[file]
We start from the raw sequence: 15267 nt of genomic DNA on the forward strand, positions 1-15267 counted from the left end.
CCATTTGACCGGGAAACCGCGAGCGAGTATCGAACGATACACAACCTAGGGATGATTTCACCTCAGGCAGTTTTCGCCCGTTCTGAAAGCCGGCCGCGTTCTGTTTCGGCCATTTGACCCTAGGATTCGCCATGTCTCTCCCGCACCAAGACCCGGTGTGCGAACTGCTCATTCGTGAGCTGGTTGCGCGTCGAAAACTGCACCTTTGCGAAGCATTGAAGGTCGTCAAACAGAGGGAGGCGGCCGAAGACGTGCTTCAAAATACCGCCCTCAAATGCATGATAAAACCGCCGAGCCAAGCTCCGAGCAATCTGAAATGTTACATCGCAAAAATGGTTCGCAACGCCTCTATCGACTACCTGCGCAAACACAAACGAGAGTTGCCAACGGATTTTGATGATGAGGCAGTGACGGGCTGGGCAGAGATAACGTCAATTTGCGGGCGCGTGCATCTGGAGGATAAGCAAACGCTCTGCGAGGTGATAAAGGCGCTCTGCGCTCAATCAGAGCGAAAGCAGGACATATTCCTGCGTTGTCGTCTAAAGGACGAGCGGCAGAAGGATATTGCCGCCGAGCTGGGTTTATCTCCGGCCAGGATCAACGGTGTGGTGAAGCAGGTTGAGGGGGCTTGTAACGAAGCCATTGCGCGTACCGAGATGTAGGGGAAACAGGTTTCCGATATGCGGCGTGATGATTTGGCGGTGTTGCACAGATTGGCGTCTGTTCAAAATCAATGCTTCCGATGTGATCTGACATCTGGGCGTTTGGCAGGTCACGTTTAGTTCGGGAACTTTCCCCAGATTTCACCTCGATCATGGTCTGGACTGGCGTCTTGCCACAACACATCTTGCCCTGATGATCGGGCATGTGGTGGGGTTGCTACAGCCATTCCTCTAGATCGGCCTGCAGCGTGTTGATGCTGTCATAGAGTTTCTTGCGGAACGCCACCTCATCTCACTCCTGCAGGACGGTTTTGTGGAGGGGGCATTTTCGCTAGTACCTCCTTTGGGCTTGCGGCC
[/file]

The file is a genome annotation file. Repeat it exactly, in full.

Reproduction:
We start from the raw sequence: 15267 nt of genomic DNA on the forward strand, positions 1-15267 counted from the left end.
CCATTTGACCGGGAAACCGCGAGCGAGTATCGAACGATACACAACCTAGGGATGATTTCACCTCAGGCAGTTTTCGCCCGTTCTGAAAGCCGGCCGCGTTCTGTTTCGGCCATTTGACCCTAGGATTCGCCATGTCTCTCCCGCACCAAGACCCGGTGTGCGAACTGCTCATTCGTGAGCTGGTTGCGCGTCGAAAACTGCACCTTTGCGAAGCATTGAAGGTCGTCAAACAGAGGGAGGCGGCCGAAGACGTGCTTCAAAATACCGCCCTCAAATGCATGATAAAACCGCCGAGCCAAGCTCCGAGCAATCTGAAATGTTACATCGCAAAAATGGTTCGCAACGCCTCTATCGACTACCTGCGCAAACACAAACGAGAGTTGCCAACGGATTTTGATGATGAGGCAGTGACGGGCTGGGCAGAGATAACGTCAATTTGCGGGCGCGTGCATCTGGAGGATAAGCAAACGCTCTGCGAGGTGATAAAGGCGCTCTGCGCTCAATCAGAGCGAAAGCAGGACATATTCCTGCGTTGTCGTCTAAAGGACGAGCGGCAGAAGGATATTGCCGCCGAGCTGGGTTTATCTCCGGCCAGGATCAACGGTGTGGTGAAGCAGGTTGAGGGGGCTTGTAACGAAGCCATTGCGCGTACCGAGATGTAGGGGAAACAGGTTTCCGATATGCGGCGTGATGATTTGGCGGTGTTGCACAGATTGGCGTCTGTTCAAAATCAATGCTTCCGATGTGATCTGACATCTGGGCGTTTGGCAGGTCACGTTTAGTTCGGGAACTTTCCCCAGATTTCACCTCGATCATGGTCTGGACTGGCGTCTTGCCACAACACATCTTGCCCTGATGATCGGGCATGTGGTGGGGTTGCTACAGCCATTCCTCTAGATCGGCCTGCAGCGTGTTGATGCTGTCATAGAGTTTCTTGCGGAACGCCACCTCATCTCACTCCTGCAGGACGGTTTTGTGGAGGGGGCATTTTCGCTAGTACCTCCTTTGGGCTTGCGGCC